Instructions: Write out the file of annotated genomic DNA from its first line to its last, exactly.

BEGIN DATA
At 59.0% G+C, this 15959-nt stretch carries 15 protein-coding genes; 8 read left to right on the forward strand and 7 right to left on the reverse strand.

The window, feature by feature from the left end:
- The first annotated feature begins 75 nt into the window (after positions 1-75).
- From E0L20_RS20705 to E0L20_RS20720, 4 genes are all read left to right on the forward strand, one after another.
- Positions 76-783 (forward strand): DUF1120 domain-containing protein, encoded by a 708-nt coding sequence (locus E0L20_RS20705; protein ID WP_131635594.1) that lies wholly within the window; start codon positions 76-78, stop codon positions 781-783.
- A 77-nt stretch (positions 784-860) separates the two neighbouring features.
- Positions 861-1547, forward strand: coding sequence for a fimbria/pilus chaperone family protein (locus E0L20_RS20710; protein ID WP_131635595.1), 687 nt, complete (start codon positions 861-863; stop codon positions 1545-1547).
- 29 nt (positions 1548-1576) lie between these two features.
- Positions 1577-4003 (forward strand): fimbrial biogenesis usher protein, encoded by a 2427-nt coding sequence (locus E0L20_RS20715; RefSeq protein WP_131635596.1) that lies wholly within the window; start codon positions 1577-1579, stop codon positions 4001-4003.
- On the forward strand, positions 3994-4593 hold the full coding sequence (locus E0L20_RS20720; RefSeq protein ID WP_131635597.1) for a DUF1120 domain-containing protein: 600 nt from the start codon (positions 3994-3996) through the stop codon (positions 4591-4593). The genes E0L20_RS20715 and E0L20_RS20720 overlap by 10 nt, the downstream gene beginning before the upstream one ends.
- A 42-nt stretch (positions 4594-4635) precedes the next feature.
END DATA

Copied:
At 59.0% G+C, this 15959-nt stretch carries 15 protein-coding genes; 8 read left to right on the forward strand and 7 right to left on the reverse strand.

The window, feature by feature from the left end:
- The first annotated feature begins 75 nt into the window (after positions 1-75).
- From E0L20_RS20705 to E0L20_RS20720, 4 genes are all read left to right on the forward strand, one after another.
- Positions 76-783 (forward strand): DUF1120 domain-containing protein, encoded by a 708-nt coding sequence (locus E0L20_RS20705; protein ID WP_131635594.1) that lies wholly within the window; start codon positions 76-78, stop codon positions 781-783.
- A 77-nt stretch (positions 784-860) separates the two neighbouring features.
- Positions 861-1547, forward strand: coding sequence for a fimbria/pilus chaperone family protein (locus E0L20_RS20710; protein ID WP_131635595.1), 687 nt, complete (start codon positions 861-863; stop codon positions 1545-1547).
- 29 nt (positions 1548-1576) lie between these two features.
- Positions 1577-4003 (forward strand): fimbrial biogenesis usher protein, encoded by a 2427-nt coding sequence (locus E0L20_RS20715; RefSeq protein WP_131635596.1) that lies wholly within the window; start codon positions 1577-1579, stop codon positions 4001-4003.
- On the forward strand, positions 3994-4593 hold the full coding sequence (locus E0L20_RS20720; RefSeq protein ID WP_131635597.1) for a DUF1120 domain-containing protein: 600 nt from the start codon (positions 3994-3996) through the stop codon (positions 4591-4593). The genes E0L20_RS20715 and E0L20_RS20720 overlap by 10 nt, the downstream gene beginning before the upstream one ends.
- A 42-nt stretch (positions 4594-4635) precedes the next feature.